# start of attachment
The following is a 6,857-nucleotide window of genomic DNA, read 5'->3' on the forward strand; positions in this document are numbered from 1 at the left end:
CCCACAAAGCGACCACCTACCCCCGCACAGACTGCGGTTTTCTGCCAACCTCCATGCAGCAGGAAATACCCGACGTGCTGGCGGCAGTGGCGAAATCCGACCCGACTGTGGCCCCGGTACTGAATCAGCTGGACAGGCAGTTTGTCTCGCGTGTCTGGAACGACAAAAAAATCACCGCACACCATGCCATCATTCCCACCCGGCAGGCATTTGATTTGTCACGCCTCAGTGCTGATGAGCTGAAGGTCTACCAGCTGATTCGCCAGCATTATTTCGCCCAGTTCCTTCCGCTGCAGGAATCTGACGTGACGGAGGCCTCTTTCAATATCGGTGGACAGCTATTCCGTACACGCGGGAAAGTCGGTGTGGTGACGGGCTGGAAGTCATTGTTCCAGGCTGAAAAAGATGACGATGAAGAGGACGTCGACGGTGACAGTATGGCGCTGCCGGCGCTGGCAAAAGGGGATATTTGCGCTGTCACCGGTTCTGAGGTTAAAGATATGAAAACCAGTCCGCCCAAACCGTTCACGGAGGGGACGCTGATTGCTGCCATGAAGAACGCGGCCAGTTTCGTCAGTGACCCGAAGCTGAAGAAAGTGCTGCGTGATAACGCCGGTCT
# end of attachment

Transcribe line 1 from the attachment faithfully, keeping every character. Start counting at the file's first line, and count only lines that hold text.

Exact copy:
The following is a 6,857-nucleotide window of genomic DNA, read 5'->3' on the forward strand; positions in this document are numbered from 1 at the left end: